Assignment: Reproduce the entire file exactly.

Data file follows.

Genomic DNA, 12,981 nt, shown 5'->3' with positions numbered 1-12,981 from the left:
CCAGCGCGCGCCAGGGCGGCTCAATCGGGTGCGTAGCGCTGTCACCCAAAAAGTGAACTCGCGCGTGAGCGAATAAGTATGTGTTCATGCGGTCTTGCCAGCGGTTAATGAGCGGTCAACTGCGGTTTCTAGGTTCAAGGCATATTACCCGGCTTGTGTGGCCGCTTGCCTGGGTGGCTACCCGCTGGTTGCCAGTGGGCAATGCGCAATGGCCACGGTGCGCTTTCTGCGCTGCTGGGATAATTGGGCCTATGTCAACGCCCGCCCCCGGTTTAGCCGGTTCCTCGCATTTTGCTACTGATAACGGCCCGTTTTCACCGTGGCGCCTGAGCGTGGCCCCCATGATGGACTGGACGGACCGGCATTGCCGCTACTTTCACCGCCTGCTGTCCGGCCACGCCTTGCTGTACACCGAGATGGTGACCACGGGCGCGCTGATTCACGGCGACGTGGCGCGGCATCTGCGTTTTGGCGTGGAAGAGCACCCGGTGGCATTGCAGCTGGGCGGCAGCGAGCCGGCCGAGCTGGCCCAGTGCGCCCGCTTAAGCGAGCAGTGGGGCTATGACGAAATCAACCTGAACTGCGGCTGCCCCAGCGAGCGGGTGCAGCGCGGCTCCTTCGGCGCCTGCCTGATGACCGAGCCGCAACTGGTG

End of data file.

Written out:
Genomic DNA, 12,981 nt, shown 5'->3' with positions numbered 1-12,981 from the left:
CCAGCGCGCGCCAGGGCGGCTCAATCGGGTGCGTAGCGCTGTCACCCAAAAAGTGAACTCGCGCGTGAGCGAATAAGTATGTGTTCATGCGGTCTTGCCAGCGGTTAATGAGCGGTCAACTGCGGTTTCTAGGTTCAAGGCATATTACCCGGCTTGTGTGGCCGCTTGCCTGGGTGGCTACCCGCTGGTTGCCAGTGGGCAATGCGCAATGGCCACGGTGCGCTTTCTGCGCTGCTGGGATAATTGGGCCTATGTCAACGCCCGCCCCCGGTTTAGCCGGTTCCTCGCATTTTGCTACTGATAACGGCCCGTTTTCACCGTGGCGCCTGAGCGTGGCCCCCATGATGGACTGGACGGACCGGCATTGCCGCTACTTTCACCGCCTGCTGTCCGGCCACGCCTTGCTGTACACCGAGATGGTGACCACGGGCGCGCTGATTCACGGCGACGTGGCGCGGCATCTGCGTTTTGGCGTGGAAGAGCACCCGGTGGCATTGCAGCTGGGCGGCAGCGAGCCGGCCGAGCTGGCCCAGTGCGCCCGCTTAAGCGAGCAGTGGGGCTATGACGAAATCAACCTGAACTGCGGCTGCCCCAGCGAGCGGGTGCAGCGCGGCTCCTTCGGCGCCTGCCTGATGACCGAGCCGCAACTGGTG